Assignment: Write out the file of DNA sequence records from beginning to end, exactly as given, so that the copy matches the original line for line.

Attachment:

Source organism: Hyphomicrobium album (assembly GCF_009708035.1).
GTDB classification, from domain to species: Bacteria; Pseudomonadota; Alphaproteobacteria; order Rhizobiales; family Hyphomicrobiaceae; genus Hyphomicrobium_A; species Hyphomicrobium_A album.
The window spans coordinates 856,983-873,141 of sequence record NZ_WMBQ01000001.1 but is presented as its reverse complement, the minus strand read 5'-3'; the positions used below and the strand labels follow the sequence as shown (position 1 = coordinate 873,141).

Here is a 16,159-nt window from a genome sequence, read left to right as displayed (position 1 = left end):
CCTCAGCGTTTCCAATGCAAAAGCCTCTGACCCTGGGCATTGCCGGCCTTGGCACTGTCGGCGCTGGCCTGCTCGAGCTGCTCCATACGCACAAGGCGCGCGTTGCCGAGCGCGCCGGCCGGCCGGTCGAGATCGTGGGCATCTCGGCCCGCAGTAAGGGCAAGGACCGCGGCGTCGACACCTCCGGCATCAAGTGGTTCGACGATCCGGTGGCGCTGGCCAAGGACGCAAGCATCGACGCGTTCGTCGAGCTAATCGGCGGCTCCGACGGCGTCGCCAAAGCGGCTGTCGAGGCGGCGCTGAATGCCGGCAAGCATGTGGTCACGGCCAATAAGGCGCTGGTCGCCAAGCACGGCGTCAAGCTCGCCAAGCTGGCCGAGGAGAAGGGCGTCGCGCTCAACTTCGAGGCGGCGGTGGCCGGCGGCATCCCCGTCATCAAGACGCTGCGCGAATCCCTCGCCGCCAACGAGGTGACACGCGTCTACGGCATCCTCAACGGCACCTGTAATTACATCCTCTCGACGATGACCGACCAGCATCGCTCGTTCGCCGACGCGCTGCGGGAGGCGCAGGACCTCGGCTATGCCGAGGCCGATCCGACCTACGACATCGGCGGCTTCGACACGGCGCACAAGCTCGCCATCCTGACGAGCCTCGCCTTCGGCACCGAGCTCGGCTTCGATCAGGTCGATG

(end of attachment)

Source organism: Hyphomicrobium album (assembly GCF_009708035.1).
GTDB classification, from domain to species: Bacteria; Pseudomonadota; Alphaproteobacteria; order Rhizobiales; family Hyphomicrobiaceae; genus Hyphomicrobium_A; species Hyphomicrobium_A album.
The window spans coordinates 856,983-873,141 of sequence record NZ_WMBQ01000001.1 but is presented as its reverse complement, the minus strand read 5'-3'; the positions used below and the strand labels follow the sequence as shown (position 1 = coordinate 873,141).

Here is a 16,159-nt window from a genome sequence, read left to right as displayed (position 1 = left end):
CCTCAGCGTTTCCAATGCAAAAGCCTCTGACCCTGGGCATTGCCGGCCTTGGCACTGTCGGCGCTGGCCTGCTCGAGCTGCTCCATACGCACAAGGCGCGCGTTGCCGAGCGCGCCGGCCGGCCGGTCGAGATCGTGGGCATCTCGGCCCGCAGTAAGGGCAAGGACCGCGGCGTCGACACCTCCGGCATCAAGTGGTTCGACGATCCGGTGGCGCTGGCCAAGGACGCAAGCATCGACGCGTTCGTCGAGCTAATCGGCGGCTCCGACGGCGTCGCCAAAGCGGCTGTCGAGGCGGCGCTGAATGCCGGCAAGCATGTGGTCACGGCCAATAAGGCGCTGGTCGCCAAGCACGGCGTCAAGCTCGCCAAGCTGGCCGAGGAGAAGGGCGTCGCGCTCAACTTCGAGGCGGCGGTGGCCGGCGGCATCCCCGTCATCAAGACGCTGCGCGAATCCCTCGCCGCCAACGAGGTGACACGCGTCTACGGCATCCTCAACGGCACCTGTAATTACATCCTCTCGACGATGACCGACCAGCATCGCTCGTTCGCCGACGCGCTGCGGGAGGCGCAGGACCTCGGCTATGCCGAGGCCGATCCGACCTACGACATCGGCGGCTTCGACACGGCGCACAAGCTCGCCATCCTGACGAGCCTCGCCTTCGGCACCGAGCTCGGCTTCGATCAGGTCGATG